Sep 04 2008
It’s been a while since I wrote about Microstock Photography. In part 1, I gave you an insight on what it was all about and in part 2 we looked at the major payers in the industry. And here I go with a long title to introduce part 3: MicroStock Photography Part 3 – My Workflow from A to Z (Part 1). Ok, so that everybody understands, you are now reading part 1 of part 3. That means that we’ll be having a part 2 of part 3 next week. Glad I cleared that up!
Some of you wrote to me asking for my workflow; how I went about my microstock routine. So guess what! I’ll give you my complete workflow from the very beginning to the very end. I’ll bee picking my brains to make sure you get all the details. You don’t need to be a stock photographer to read this. Most of this workflow applies to all the shooting I do. In part 1, I’ll go from Step 1 to Step 7. Next week, in part 2, I’ll cover steps 8 through 17
Step 1: Choosing my subject. The first thing I do is decide on what I want to shoot. Maybe I saw a cool concept in a magazine or something is moving in the news or I just feel like shooting a particular theme.
Step 2: Research. Ok, so now I know what I want to shoot. The next thing I do is research. I usually go to Shutterstock and IstockPhoto (because of exclusive content) and type in keywords related to my theme. I already have a folder on my desktop called “Stock Ideas” and in the folder I have many theme-related sub folders. I go through the agencies’ images and download comps of concepts and ideas that I like. Depending on the theme, it could be from 20 to 100ish images. Those images are ideas or concepts that I find inspiring and that I would like to shoot using my style. I don’t want to reproduce the same image but instead use it as a starting point for my creativity. I then go to GettyImages and do the same thing. Why Getty? Because the image there, for the most part, are shot differently and can give me fresh ideas.
Step 3: Making a shot list. When going on a shoot, you need to be prepared. Just like a movie director needs a story board, I need a shot list. The shot list does 3 things. 1) You don’t forget all the great ideas. 2) You shoot more efficiently with less pauses. 3) You look more professional (if you’re shooting with people ). I usually have roughly 35 thumbnails per page grouped in similar scenarios. If I couldn’t fin images fitting certain concepts or angles, I’ll sketch them on. Stick men can do wonders!
Step 4: Finding a location. Depending on what/who you’re shooting you may already know where you’ll be shooting. It could ven be in your basement! But if you need to find a location, let’s say a boardroom with big windows, you’ll have to start scouting. If you’re lucky, you’ll know someone who has access to one that you can use after business hours. If you’re not so lucky, the challenge begins.
What I found worked the best was to look at the outside architecture of the buildings in your area. If you find one that’s promising, go into the lobby and note own the company names and the floor they’re on (the high the better the light is usually). Find their numbers in the yellow pages or Google and give them a call. Ask to speak to someone responsible for human resources (I found them to be the most personable ). Once you get someone who can make decisions, tell them your story. Make sure you offer them something in return. It could be staff photos or even an RF license to use the images you’ll take there. Use you imagination!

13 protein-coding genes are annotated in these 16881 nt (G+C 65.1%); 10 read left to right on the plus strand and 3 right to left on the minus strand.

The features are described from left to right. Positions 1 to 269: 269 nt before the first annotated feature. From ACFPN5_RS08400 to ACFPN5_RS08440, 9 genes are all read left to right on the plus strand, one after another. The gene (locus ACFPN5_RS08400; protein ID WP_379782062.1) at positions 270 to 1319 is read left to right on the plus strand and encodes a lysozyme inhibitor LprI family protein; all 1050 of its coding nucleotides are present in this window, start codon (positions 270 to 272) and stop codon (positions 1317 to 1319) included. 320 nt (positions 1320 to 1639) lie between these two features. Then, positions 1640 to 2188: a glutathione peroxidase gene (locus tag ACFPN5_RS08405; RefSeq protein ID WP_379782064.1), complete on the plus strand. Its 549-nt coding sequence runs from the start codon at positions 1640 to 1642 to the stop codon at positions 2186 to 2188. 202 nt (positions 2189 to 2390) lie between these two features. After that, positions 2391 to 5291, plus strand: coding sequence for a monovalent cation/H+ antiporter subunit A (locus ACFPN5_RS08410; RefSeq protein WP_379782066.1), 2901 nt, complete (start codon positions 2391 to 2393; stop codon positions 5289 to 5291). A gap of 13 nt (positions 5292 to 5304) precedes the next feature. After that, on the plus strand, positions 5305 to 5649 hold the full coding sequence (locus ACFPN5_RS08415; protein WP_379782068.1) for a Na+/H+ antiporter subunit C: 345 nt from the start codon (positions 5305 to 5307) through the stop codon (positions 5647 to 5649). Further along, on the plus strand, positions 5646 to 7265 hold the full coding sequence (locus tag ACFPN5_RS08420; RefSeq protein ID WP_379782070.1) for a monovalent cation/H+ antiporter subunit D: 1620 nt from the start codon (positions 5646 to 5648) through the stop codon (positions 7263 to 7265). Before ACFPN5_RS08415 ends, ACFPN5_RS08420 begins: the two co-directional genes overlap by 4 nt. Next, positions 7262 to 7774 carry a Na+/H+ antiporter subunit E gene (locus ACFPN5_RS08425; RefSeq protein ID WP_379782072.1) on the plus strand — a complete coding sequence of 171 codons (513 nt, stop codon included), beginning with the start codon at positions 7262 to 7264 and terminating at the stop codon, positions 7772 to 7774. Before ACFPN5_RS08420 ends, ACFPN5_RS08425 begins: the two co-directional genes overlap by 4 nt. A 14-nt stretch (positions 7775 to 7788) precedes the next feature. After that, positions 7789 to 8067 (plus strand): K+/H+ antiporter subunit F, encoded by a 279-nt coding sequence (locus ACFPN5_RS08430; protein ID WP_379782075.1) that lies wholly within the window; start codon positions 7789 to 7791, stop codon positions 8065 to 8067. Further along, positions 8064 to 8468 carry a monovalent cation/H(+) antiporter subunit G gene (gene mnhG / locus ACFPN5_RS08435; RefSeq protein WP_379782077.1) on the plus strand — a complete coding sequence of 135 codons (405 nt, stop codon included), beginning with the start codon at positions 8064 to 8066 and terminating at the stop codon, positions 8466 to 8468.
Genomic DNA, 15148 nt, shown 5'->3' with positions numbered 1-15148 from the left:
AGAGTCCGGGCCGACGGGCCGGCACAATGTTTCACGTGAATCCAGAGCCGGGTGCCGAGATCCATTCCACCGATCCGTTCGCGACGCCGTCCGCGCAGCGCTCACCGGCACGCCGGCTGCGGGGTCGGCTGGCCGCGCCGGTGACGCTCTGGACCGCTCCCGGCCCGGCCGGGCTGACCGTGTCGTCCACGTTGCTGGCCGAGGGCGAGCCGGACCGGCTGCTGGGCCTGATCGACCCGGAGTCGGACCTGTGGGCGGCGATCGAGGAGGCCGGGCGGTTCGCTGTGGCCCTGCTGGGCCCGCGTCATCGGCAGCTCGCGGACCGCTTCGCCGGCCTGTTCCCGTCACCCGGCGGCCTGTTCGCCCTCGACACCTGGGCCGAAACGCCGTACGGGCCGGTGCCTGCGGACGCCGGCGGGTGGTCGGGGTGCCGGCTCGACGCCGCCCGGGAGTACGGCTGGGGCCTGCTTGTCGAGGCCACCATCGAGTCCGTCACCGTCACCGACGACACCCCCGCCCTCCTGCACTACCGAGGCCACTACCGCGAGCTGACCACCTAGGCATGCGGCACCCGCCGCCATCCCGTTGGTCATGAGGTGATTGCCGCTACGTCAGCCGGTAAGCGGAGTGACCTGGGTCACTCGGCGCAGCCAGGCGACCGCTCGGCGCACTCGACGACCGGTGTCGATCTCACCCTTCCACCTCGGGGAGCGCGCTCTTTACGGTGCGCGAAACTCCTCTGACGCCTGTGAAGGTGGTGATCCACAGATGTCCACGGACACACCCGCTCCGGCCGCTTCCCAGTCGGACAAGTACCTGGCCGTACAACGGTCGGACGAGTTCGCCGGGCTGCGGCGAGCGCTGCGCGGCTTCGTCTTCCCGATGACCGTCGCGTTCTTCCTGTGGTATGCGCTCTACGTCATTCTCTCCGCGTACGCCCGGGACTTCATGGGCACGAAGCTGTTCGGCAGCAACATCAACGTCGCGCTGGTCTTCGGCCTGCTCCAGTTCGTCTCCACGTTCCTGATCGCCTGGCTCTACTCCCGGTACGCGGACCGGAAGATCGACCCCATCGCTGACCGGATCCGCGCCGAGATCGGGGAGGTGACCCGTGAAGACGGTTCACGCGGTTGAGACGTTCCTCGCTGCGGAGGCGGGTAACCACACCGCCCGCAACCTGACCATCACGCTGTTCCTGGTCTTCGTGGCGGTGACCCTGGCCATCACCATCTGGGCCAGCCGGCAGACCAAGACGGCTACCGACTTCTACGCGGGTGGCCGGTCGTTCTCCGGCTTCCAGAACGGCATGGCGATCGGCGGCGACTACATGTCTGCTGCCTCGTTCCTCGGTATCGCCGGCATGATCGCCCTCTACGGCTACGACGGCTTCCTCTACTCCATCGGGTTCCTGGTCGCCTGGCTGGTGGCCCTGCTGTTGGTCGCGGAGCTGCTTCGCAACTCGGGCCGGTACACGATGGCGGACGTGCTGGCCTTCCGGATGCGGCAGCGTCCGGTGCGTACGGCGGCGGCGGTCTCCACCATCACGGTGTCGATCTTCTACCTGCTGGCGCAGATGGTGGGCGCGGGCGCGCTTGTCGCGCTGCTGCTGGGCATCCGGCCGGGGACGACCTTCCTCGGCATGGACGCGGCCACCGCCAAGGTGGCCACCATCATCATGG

Step 5: Props. Do you need props for your shoot? Clothes, phones, laptops, pads of paper, a polka dot bikini? If you have models (see step 6), ask them if they have appropriate clothing and some props relevant to the shoot. It’s free! After shooting stock since 2004 so I have a major huge closet full of props. From an aquarium to dishes of all kinds, from yoga mats (I don’t do yoga) to a bag full of cell phones and a laptop I can throw in the pool if need be. If you’re serious about stock, you’ll end up with tons of crap important props for shoots.
Step 6: Getting models. If your theme involves people, I strongly advise to use real ones. You’ll probably start like everbody else and harrass politely ask your family and friends to play the models. And this will work for a while until they get sick of you politely decline. Use this time as good practice to work with people. This is the toughest part. Getting your vision out into words that poeple will understand.
Ok, so now you need models. Where do you get them once you’ve asked every single aunt and nephew around? You can try a few places. First, look on Facebook if there are local photography/models groups in you area. Then you can go to Model Mayhem. This is a great site for finding models without busting the bank. Usually, it’s a give-ive situation. They need a portfolio, you need models. Usually, you can get the models for free in exchange for a CD or a few prints of the images shot. This is called TFP (time for prints) or TFCD (time for CD).
Step 7: The actual shoot. OK, you’ve got your shot list, your location, your props and your models. Congratulations! It’s time to shoot!
1) Make sure you ask the models to show up 30 minutes before you actually want them there! Trust me on this one!
2) Give them enough time for make-up and dressing up.
3) Try to be as efficient as possible and shoot shoot shoot.
4) Don’t forget to rotated your models so that they get breaks.
5) I always get healthy snacks and lots of water, especially if it’s a full day shoot. My philosophy is: treat your models well and they’ll want to shoot with you again.
6) Give the photographer a break! You need to recharge as well to keep your head in the game.
This ends part one of my microstock workflow. Stay tuned for part 2 next week!
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